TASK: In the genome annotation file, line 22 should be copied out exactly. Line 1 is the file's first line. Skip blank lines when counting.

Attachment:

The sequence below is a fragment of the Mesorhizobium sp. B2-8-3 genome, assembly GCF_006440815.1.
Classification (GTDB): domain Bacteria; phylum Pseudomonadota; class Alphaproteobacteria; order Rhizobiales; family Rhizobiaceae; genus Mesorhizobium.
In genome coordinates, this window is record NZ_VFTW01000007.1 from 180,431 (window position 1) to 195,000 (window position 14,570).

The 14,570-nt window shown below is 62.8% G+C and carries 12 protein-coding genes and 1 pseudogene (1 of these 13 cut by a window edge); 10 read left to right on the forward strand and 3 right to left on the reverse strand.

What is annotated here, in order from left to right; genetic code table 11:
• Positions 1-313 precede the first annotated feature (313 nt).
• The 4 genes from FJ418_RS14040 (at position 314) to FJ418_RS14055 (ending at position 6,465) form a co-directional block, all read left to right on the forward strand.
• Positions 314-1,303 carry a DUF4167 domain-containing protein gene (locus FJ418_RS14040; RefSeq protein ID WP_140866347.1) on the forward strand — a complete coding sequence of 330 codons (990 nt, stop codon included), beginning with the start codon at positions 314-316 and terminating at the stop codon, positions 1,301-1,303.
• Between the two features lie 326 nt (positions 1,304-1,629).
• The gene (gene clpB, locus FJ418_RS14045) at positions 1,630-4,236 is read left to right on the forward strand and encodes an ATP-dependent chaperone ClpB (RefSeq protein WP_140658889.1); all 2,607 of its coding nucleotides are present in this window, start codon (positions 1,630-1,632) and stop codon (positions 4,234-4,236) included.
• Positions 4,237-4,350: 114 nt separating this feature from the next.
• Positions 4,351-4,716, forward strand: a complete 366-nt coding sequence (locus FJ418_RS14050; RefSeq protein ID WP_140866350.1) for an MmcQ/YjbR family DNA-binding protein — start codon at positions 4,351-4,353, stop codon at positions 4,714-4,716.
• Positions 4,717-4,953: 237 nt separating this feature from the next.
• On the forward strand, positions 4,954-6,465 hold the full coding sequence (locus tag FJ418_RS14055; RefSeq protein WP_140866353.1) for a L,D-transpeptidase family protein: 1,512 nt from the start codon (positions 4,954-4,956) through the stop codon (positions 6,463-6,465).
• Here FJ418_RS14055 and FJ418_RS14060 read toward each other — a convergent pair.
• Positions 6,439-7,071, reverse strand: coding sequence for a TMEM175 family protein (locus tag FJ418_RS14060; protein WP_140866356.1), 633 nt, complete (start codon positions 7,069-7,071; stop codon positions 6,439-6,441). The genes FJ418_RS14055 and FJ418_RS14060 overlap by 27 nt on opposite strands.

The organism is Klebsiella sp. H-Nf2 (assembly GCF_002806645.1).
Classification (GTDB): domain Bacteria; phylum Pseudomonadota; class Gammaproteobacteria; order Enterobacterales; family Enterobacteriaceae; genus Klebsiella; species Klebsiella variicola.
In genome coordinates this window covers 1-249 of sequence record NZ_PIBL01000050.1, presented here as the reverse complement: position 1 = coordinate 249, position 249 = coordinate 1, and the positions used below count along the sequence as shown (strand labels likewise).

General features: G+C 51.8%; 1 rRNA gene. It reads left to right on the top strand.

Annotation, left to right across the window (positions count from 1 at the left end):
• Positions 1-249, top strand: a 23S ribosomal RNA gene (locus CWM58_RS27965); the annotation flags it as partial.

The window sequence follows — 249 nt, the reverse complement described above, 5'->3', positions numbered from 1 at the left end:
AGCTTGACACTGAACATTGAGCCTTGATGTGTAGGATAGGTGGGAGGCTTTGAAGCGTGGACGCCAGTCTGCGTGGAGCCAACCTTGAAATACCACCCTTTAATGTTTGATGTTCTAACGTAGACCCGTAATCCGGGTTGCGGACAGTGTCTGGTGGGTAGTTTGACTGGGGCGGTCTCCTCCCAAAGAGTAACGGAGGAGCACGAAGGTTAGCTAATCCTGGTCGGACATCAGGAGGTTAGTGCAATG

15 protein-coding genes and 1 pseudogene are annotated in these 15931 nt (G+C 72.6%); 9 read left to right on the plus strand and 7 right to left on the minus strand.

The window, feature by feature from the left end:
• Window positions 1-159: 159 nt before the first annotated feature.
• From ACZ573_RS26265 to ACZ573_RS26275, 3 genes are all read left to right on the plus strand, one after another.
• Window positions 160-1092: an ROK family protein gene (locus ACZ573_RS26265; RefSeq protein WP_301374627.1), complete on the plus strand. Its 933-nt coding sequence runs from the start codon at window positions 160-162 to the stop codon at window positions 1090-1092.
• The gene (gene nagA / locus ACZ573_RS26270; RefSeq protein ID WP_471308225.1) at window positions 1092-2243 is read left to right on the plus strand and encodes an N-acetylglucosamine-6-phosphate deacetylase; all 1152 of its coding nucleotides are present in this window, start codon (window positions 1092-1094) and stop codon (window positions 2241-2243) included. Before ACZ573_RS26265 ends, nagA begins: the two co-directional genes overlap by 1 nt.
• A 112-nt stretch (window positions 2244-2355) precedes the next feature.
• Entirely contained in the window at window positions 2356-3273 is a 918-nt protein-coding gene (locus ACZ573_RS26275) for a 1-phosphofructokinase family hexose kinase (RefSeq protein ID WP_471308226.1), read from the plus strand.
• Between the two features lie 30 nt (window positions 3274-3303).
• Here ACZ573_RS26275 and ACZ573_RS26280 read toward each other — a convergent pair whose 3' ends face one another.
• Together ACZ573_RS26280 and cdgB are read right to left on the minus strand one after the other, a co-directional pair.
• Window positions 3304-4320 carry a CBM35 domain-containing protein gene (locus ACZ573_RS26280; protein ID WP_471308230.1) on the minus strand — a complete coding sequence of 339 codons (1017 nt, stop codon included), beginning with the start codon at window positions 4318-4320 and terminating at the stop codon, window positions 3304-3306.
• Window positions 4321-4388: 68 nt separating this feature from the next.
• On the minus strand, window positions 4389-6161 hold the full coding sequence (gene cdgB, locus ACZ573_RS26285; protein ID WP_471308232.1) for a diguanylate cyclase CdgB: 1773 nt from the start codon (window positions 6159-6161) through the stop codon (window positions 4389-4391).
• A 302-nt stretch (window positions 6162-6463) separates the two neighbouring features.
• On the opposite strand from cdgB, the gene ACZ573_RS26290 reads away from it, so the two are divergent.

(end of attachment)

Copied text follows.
• Positions 1-249, top strand: a 23S ribosomal RNA gene (locus CWM58_RS27965); the annotation flags it as partial.